Chained orangutan held captive in Borneo enjoys new freedom after rescue

20 November 2017, 15:34

An orangutan saved from captivity by a UK charity has taken a step closer to freedom after being released into a forest enclosure.

The seven-year-old ape named Amy was found chained up in a small wooden crate in a West Borneo village, where she was kept as a pet.

She was unable to straighten her legs and her spine was bent, International Animal Rescue (IAR) said.

Amy's owner claimed she had been there a month but the condition of her limbs and wounds suggested she had been in captivity her whole life, according to the charity.

Animal experts helped Amy learn to walk again in April - a month after her rescue - and she was introduced to other apes for the first time in May.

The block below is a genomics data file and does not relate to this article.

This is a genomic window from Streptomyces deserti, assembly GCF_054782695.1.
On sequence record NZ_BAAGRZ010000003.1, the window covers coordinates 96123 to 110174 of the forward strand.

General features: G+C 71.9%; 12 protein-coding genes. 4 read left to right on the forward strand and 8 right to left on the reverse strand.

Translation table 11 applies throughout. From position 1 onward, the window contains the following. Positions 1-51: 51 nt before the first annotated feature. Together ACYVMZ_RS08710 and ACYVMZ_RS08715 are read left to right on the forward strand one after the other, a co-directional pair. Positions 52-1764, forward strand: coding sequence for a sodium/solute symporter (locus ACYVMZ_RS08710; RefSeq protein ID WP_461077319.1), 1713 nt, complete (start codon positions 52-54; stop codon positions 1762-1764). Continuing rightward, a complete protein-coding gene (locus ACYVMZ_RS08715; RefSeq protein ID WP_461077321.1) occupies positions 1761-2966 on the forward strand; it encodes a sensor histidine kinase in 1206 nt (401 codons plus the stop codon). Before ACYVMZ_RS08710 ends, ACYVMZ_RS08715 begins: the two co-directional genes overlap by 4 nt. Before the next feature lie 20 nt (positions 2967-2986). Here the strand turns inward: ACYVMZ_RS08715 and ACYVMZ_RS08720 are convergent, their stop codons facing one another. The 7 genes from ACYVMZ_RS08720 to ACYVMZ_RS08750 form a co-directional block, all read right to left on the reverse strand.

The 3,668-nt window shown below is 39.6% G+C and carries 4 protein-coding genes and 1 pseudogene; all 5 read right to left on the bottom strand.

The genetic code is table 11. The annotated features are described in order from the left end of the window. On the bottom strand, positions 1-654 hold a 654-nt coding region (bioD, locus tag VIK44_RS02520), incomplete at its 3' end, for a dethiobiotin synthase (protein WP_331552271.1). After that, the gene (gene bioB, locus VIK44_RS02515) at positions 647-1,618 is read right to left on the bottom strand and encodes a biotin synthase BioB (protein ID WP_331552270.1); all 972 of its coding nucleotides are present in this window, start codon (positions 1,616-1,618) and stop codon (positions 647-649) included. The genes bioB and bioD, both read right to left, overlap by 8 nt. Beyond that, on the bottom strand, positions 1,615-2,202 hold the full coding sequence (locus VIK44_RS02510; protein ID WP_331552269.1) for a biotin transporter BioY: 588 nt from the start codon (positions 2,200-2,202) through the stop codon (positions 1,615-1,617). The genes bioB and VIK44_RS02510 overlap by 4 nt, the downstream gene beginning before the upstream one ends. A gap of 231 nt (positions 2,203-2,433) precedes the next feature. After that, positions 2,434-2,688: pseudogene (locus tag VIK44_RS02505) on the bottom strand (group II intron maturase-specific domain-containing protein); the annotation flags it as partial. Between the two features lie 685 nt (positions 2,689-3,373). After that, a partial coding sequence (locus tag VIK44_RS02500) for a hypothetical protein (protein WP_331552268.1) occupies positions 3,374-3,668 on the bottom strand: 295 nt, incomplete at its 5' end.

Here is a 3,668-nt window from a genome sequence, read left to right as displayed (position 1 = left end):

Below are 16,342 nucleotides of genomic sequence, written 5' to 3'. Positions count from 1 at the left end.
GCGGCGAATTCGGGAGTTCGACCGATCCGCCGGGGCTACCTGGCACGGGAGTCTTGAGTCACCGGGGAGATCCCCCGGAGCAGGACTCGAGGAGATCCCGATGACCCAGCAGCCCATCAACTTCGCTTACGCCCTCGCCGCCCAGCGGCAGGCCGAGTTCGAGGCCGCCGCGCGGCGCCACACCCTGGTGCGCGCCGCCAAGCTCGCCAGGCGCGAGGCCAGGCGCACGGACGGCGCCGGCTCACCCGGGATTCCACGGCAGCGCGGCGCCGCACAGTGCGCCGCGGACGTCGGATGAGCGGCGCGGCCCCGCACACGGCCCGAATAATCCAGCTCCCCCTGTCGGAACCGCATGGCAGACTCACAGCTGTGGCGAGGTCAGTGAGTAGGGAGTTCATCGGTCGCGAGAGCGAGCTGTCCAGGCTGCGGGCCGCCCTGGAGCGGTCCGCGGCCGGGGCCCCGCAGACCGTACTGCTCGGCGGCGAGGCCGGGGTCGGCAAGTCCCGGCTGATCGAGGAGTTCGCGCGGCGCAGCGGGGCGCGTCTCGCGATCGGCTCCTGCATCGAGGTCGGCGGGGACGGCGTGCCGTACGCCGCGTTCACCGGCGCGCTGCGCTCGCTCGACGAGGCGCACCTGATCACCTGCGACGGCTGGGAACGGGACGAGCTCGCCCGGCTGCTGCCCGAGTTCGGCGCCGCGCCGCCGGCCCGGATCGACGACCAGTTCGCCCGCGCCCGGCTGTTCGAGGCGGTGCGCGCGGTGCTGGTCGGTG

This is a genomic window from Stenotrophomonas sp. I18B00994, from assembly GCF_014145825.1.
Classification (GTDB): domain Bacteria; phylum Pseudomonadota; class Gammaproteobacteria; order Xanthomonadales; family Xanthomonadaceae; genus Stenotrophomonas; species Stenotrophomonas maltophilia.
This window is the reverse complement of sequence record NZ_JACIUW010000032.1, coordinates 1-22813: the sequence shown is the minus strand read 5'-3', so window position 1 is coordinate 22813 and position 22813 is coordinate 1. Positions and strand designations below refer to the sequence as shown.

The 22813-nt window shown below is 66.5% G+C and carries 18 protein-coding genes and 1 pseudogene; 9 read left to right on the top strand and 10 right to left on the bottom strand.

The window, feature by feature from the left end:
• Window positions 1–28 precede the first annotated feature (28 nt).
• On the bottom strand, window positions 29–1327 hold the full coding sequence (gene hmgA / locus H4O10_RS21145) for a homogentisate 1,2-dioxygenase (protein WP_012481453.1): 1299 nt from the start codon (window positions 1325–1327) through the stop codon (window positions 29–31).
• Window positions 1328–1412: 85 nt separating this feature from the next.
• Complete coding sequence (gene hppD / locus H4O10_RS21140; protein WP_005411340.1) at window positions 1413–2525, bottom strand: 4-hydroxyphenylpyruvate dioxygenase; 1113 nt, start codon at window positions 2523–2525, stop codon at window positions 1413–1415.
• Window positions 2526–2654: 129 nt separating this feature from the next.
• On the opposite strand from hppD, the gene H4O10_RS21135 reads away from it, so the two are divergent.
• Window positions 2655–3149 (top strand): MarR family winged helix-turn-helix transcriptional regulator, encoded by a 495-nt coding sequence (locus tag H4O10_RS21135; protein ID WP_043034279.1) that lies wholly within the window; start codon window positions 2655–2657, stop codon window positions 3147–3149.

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In the latest stage of her development, the orangutan has been guided into a forest enclosure at the Conservation Centre in Ketapang, West Borneo.

Alan Knight, IAR's chief executive, said: "After the terrible mistreatment and neglect Amy suffered while she was chained up in a small, dark crate, it is incredibly poignant to watch her walking so trustingly beside her keeper and following him carefully across the metal drawbridge to her new home."

Amy is one of 20 orangutans to have recently moved to the new island, called Pulau Besar, or Big Island, which is part of 64 acres of forest bought by IAR after a fundraising appeal.

Surrounded by water, orangutans and keepers use a drawbridge ladder to get into the enclosure.

Amy has been joined by three-year-old male orangutan Dio, who has a bullet lodged behind his left eye which has left him partially sighted.

He had been chained up by his owner in 2014 after being bought from hunters who shot his mother.